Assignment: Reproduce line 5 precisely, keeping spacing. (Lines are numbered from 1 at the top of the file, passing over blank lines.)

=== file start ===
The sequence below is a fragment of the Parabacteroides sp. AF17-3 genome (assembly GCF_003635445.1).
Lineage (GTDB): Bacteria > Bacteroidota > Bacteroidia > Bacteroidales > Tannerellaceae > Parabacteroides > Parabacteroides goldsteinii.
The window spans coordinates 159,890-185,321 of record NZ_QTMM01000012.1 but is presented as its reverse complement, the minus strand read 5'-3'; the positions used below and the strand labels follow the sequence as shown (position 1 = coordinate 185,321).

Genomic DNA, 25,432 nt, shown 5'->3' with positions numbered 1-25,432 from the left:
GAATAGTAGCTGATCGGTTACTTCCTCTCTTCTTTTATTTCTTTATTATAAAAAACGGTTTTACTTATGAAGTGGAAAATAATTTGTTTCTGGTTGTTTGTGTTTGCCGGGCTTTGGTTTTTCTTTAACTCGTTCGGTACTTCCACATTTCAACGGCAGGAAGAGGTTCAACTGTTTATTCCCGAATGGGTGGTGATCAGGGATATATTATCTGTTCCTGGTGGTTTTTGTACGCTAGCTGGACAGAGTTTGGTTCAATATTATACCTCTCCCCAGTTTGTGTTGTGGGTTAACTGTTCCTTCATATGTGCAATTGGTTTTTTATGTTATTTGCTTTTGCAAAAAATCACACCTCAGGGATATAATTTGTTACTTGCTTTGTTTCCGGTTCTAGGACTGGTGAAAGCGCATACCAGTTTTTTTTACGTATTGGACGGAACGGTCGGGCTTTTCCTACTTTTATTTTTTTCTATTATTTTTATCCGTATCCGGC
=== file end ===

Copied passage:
GAATAGTAGCTGATCGGTTACTTCCTCTCTTCTTTTATTTCTTTATTATAAAAAACGGTTTTACTTATGAAGTGGAAAATAATTTGTTTCTGGTTGTTTGTGTTTGCCGGGCTTTGGTTTTTCTTTAACTCGTTCGGTACTTCCACATTTCAACGGCAGGAAGAGGTTCAACTGTTTATTCCCGAATGGGTGGTGATCAGGGATATATTATCTGTTCCTGGTGGTTTTTGTACGCTAGCTGGACAGAGTTTGGTTCAATATTATACCTCTCCCCAGTTTGTGTTGTGGGTTAACTGTTCCTTCATATGTGCAATTGGTTTTTTATGTTATTTGCTTTTGCAAAAAATCACACCTCAGGGATATAATTTGTTACTTGCTTTGTTTCCGGTTCTAGGACTGGTGAAAGCGCATACCAGTTTTTTTTACGTATTGGACGGAACGGTCGGGCTTTTCCTACTTTTATTTTTTTCTATTATTTTTATCCGTATCCGGC